Tag Archives: Home Ranch
We brought the heifers, recently gathered at Powder Wash, to the Home Ranch. The unloading crew was Eamon, Rhen, Sharon and Siobhan. Our equipment included a mop in lieu of a “poking stick.” This exercise fulfilled home schooling requirements for animal science, mathematics and physical education.
October 1st is the off-date for our summer grazing permits on the national forests. We spend a lot of time staging the trailing off of both cows and sheep. We consolidate sheep bunches, move them onto private pastures, and bring every ewe and lamb through our corrals and sheep chutes at the Home Ranch. We sort the lambs off the ewes. Some lambs will go to a feedlot to gain more pounds, and some will stay home and become replacement ewe lambs.
The ewes are sorted several way. Ewes with good health and good udders stay with our bunches. The “good old ewes” who are short on teeth but otherwise sound will go to buyers, usually in the Midwest, who can care for them for several more years, in conditions more forgiving than Wyoming’s Red Desert. The “killer ewes” or culls will go to slaughter.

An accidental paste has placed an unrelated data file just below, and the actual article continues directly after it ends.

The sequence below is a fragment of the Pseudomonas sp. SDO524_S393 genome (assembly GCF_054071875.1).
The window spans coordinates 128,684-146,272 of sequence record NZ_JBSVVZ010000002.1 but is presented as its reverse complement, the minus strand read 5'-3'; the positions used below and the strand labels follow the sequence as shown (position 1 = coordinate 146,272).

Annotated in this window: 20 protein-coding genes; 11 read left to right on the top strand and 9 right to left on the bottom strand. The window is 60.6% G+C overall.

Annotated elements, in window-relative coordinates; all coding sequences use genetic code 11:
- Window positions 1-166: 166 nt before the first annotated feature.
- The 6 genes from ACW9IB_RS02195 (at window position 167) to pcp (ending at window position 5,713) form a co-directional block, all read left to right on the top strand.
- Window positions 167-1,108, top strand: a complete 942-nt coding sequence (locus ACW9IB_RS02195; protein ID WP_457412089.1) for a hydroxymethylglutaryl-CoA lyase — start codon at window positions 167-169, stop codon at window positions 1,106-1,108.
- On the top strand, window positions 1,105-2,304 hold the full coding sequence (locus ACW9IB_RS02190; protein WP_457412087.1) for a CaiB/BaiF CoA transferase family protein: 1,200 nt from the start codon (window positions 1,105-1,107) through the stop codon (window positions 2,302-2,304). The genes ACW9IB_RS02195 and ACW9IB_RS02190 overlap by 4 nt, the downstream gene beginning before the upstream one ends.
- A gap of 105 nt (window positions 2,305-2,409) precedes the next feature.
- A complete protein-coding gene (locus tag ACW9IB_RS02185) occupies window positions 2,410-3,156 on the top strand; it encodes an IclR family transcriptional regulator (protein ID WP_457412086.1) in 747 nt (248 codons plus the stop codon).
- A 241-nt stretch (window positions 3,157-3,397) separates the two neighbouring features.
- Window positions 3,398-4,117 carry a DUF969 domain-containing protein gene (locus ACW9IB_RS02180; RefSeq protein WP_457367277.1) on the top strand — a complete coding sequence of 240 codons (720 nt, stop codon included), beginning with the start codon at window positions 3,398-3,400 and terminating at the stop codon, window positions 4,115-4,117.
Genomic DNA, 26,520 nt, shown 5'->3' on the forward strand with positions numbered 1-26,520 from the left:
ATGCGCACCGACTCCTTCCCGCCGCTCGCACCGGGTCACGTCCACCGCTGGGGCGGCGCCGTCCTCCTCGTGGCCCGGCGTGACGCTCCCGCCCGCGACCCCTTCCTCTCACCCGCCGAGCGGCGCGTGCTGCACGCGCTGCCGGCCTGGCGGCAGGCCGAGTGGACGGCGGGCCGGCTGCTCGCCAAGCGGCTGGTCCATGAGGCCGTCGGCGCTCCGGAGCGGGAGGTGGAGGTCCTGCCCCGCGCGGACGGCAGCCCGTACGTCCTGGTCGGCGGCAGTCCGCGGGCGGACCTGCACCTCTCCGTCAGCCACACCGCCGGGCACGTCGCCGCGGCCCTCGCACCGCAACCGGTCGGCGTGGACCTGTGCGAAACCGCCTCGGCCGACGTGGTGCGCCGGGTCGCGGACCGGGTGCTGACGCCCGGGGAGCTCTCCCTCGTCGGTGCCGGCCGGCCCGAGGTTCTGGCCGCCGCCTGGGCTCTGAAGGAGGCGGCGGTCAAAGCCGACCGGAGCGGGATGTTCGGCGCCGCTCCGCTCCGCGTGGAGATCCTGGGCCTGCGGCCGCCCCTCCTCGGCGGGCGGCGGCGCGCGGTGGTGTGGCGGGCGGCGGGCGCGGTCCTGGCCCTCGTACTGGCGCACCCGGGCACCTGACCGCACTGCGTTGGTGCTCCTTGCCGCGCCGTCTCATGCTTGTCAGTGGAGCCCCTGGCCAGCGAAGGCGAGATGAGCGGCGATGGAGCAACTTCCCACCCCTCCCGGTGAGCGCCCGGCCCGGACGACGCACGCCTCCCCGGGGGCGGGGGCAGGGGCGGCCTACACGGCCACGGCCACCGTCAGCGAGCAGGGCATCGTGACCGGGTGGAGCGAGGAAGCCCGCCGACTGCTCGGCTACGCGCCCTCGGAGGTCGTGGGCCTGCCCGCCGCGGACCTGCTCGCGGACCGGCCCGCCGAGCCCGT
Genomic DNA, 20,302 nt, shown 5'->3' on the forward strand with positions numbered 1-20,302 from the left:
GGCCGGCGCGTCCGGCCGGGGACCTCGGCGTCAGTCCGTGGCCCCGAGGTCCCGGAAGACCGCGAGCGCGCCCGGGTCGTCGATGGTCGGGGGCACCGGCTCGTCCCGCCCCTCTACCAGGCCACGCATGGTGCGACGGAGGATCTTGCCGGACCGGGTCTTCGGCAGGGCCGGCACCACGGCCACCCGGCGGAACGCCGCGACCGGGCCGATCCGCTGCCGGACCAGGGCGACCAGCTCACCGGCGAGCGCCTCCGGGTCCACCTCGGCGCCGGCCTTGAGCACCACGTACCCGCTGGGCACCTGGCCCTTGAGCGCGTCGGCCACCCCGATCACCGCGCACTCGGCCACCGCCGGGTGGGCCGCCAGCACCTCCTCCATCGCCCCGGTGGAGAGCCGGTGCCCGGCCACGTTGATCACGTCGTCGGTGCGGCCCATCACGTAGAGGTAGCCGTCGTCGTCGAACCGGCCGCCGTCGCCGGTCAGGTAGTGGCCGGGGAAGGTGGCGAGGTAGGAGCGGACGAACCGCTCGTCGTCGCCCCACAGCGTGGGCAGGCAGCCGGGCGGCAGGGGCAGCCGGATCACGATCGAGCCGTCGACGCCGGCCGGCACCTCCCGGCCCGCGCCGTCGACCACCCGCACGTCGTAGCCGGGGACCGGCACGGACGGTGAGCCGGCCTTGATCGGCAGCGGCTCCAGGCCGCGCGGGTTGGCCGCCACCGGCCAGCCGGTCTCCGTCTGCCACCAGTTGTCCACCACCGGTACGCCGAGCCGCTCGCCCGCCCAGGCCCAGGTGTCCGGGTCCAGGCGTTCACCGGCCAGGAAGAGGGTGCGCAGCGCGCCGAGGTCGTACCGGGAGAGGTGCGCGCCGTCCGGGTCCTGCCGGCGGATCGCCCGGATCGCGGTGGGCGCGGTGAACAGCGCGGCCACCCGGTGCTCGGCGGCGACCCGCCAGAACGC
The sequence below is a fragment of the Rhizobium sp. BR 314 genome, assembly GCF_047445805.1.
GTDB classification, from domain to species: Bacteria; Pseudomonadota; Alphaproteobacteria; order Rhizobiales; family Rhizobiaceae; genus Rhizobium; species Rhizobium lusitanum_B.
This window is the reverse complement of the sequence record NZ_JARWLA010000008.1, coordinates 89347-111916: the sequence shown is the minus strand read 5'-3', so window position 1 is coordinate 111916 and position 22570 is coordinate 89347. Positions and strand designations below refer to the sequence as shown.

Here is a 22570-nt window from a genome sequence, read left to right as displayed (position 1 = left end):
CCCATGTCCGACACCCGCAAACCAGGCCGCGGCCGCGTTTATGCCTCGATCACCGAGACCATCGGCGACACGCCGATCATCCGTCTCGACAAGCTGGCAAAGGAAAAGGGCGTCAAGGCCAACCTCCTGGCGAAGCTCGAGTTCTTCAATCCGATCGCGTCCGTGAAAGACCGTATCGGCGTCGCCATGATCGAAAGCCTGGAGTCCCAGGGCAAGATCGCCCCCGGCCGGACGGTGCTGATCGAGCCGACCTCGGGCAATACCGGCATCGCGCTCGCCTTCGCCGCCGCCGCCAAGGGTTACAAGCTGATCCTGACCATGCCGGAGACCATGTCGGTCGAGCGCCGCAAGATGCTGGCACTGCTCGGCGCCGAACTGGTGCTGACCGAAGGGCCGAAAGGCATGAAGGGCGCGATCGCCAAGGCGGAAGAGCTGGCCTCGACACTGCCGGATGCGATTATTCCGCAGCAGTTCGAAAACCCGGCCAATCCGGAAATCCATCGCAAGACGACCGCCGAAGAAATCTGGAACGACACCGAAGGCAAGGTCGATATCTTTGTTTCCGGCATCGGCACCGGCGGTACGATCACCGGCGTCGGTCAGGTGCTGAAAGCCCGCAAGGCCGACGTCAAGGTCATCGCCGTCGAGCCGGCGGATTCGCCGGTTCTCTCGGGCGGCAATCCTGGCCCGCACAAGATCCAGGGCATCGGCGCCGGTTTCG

All this involves a lot of moving parts, but when we’re done, we’re ready to move onto other late fall pastures before the long trail to the wintering grounds.
Branding season commences. We have most of our baby calves on the ground. We have to pick the right days for branding–after the calves are big enough to not be too stressed, but not so big that they will cause the branding crew too much stress. These calves have reached that “Goldilocks Moment”. In the last few days, we have branded one set of calves on the Home Ranch, and one set of calves in the desert at the Powder Flat Headquarters. We even had a photographer from the Library of Congress, Carol Highsmith, to document the great American branding. As usual, we had child labor on hand.